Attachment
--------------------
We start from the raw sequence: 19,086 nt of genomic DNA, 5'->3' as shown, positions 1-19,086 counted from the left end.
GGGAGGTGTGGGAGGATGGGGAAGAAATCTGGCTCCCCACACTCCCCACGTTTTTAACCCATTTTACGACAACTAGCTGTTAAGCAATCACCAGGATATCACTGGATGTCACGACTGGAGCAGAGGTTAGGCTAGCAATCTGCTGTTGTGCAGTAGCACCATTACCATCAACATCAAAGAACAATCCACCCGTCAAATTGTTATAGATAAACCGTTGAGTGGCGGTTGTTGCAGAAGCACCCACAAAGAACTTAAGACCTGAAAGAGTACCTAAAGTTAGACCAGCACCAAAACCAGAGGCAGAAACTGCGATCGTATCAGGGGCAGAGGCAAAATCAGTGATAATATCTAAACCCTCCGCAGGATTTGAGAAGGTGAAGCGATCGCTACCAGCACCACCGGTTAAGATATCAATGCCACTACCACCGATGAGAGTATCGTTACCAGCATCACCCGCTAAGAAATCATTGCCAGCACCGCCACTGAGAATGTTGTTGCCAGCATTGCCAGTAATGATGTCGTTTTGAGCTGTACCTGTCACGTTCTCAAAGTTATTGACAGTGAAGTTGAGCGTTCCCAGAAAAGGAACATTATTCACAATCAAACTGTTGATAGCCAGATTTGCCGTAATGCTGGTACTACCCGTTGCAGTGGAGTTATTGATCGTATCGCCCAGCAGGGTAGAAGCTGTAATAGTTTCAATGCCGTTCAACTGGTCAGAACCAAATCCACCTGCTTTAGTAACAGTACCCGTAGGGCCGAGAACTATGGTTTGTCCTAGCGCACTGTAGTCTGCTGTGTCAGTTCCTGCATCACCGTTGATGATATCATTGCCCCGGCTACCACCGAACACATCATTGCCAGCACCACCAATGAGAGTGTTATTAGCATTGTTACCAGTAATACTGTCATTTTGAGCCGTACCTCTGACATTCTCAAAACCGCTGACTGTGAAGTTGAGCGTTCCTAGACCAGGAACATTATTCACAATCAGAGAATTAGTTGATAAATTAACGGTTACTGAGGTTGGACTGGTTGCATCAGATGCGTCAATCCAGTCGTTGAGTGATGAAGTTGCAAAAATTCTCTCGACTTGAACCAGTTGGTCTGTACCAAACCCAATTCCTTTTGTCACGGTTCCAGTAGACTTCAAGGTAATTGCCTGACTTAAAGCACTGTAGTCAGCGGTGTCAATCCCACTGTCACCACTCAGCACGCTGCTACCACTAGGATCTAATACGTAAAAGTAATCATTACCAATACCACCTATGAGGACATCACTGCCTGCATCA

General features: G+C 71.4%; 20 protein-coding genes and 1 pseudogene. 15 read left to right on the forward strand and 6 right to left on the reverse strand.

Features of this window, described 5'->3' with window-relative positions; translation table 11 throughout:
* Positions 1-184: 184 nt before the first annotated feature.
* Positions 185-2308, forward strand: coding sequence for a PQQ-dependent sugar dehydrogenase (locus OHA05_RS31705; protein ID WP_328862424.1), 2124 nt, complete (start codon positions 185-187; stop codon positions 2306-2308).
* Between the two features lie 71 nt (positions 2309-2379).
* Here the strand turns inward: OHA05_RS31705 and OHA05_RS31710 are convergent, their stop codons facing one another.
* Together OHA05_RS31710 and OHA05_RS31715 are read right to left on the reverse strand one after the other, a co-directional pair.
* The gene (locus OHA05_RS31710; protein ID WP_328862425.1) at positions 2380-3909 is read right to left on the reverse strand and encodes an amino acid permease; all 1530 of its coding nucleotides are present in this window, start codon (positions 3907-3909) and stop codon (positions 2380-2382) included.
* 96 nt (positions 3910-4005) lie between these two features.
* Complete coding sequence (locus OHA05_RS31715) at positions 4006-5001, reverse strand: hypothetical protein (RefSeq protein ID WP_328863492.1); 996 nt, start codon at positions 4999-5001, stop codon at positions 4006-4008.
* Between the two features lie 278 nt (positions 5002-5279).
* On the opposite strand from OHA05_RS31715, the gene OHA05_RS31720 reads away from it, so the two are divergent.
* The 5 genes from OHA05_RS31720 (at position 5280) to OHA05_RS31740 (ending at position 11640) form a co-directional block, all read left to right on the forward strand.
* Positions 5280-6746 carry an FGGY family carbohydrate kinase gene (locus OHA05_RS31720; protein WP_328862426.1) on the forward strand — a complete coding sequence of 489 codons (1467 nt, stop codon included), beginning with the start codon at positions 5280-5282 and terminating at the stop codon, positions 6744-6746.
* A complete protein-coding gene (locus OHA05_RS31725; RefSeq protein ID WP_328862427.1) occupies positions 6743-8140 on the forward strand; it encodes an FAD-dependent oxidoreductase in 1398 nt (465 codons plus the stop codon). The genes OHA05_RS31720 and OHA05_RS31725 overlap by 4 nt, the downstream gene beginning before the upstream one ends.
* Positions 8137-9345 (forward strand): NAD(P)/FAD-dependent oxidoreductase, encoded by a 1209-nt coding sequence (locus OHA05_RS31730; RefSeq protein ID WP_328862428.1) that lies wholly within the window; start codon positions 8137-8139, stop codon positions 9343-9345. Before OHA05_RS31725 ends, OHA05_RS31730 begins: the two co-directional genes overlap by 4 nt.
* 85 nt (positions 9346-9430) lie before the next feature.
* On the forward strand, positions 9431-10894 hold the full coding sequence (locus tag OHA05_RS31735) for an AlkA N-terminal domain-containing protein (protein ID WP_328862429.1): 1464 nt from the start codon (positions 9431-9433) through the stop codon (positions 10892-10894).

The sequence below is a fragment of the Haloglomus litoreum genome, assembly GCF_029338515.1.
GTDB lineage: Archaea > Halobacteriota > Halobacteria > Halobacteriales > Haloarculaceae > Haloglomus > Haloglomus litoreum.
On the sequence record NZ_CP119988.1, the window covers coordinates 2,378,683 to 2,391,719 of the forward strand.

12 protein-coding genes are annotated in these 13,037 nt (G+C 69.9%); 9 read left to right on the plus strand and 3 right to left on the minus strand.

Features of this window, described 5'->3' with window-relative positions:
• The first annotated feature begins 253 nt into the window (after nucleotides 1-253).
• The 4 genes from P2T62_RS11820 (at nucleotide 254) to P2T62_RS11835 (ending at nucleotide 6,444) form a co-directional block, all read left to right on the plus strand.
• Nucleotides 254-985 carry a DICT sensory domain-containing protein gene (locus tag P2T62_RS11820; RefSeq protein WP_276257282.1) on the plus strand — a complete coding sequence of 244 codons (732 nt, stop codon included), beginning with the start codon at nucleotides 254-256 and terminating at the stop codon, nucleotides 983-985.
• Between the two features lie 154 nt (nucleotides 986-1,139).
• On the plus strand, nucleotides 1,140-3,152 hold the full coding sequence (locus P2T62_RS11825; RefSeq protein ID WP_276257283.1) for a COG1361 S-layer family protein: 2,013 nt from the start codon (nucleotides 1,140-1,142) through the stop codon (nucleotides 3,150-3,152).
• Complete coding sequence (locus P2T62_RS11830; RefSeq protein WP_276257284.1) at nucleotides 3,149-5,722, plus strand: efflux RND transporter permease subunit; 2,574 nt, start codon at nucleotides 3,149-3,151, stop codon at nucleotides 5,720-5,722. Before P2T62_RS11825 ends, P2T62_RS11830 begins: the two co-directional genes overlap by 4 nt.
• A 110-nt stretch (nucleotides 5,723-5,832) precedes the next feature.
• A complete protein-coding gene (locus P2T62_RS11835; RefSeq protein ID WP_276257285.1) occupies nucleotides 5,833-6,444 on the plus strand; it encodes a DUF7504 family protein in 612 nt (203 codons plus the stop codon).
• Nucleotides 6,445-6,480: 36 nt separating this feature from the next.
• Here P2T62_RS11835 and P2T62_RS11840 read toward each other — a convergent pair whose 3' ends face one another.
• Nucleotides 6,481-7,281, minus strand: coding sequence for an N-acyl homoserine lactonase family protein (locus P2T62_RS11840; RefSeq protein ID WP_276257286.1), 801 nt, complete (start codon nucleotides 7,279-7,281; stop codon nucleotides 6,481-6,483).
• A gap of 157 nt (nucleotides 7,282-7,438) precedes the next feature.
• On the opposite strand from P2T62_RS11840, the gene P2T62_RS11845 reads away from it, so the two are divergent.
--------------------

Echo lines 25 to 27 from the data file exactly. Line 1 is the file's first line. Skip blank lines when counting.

Features of this window, described 5'->3' with window-relative positions:
• The first annotated feature begins 253 nt into the window (after nucleotides 1-253).
• The 4 genes from P2T62_RS11820 (at nucleotide 254) to P2T62_RS11835 (ending at nucleotide 6,444) form a co-directional block, all read left to right on the plus strand.